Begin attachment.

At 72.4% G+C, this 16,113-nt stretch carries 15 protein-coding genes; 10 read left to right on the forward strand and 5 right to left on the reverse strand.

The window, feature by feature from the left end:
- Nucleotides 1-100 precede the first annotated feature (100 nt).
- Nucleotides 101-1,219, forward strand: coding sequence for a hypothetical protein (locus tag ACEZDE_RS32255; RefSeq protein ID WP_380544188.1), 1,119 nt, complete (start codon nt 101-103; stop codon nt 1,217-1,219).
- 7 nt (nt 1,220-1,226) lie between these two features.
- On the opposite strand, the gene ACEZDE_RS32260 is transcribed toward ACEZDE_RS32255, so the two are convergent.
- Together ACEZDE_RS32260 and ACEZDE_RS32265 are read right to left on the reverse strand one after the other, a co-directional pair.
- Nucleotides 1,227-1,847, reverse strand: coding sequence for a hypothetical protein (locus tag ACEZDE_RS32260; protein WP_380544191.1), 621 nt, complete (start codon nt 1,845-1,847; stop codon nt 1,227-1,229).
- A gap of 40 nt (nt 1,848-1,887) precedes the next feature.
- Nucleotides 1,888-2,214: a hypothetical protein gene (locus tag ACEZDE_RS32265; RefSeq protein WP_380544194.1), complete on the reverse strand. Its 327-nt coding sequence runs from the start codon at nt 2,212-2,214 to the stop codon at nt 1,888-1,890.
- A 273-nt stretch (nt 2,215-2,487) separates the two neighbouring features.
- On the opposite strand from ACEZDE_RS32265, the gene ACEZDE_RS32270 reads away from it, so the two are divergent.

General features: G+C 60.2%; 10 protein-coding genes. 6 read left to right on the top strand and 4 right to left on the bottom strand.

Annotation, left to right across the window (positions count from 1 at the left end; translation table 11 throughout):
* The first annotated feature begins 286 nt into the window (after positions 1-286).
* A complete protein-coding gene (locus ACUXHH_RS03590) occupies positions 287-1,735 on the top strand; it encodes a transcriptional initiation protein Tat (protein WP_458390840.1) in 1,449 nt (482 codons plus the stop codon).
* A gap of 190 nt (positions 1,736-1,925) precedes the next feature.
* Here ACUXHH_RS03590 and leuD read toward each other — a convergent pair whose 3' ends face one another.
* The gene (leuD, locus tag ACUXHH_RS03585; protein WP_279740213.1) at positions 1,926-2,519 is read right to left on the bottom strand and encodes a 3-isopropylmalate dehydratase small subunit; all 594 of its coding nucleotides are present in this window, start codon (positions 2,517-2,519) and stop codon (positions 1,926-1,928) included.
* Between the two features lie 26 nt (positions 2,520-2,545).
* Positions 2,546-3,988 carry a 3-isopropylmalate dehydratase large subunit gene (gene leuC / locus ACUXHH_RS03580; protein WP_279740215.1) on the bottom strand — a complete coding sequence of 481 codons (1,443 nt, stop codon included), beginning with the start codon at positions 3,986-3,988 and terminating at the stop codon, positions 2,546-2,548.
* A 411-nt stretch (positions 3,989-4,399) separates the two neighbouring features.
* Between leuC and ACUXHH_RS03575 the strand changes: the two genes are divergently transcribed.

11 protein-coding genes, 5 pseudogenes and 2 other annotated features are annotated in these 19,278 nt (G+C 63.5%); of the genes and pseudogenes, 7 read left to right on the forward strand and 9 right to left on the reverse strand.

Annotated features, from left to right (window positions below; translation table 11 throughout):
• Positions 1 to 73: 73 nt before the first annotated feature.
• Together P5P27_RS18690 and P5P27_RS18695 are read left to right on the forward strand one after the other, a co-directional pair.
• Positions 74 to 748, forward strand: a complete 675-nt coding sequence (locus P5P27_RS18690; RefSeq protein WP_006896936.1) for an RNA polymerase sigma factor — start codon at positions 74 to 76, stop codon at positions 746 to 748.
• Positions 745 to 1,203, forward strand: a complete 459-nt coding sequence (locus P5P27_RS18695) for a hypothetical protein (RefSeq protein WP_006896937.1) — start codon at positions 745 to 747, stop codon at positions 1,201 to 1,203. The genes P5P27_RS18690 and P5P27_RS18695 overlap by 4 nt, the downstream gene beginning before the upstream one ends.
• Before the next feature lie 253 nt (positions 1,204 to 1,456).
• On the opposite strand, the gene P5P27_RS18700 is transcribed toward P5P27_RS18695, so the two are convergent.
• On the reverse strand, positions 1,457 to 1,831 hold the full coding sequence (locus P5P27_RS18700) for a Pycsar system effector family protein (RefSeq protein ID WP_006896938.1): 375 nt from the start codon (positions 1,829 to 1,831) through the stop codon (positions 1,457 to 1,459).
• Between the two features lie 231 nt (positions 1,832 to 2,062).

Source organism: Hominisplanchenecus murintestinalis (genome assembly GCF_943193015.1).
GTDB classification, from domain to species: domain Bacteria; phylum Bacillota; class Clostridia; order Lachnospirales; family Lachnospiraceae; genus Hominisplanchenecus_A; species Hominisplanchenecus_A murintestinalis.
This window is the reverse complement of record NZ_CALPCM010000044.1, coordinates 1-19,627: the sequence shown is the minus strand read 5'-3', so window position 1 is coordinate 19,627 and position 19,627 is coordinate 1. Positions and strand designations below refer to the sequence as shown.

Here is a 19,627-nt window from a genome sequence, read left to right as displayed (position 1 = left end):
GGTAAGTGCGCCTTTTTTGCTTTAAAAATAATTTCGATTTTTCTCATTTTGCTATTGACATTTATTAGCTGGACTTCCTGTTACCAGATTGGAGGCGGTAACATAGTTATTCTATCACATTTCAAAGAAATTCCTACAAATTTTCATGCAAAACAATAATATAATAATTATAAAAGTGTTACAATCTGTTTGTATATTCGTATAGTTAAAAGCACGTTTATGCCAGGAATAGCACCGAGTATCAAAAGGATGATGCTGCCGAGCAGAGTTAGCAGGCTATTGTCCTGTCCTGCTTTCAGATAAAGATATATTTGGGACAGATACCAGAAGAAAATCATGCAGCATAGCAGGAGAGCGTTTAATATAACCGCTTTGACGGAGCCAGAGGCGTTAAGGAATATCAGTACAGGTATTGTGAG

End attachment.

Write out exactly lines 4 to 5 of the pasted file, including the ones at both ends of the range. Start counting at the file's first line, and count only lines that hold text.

- Nucleotides 101-1,219, forward strand: coding sequence for a hypothetical protein (locus tag ACEZDE_RS32255; RefSeq protein ID WP_380544188.1), 1,119 nt, complete (start codon nt 101-103; stop codon nt 1,217-1,219).
- 7 nt (nt 1,220-1,226) lie between these two features.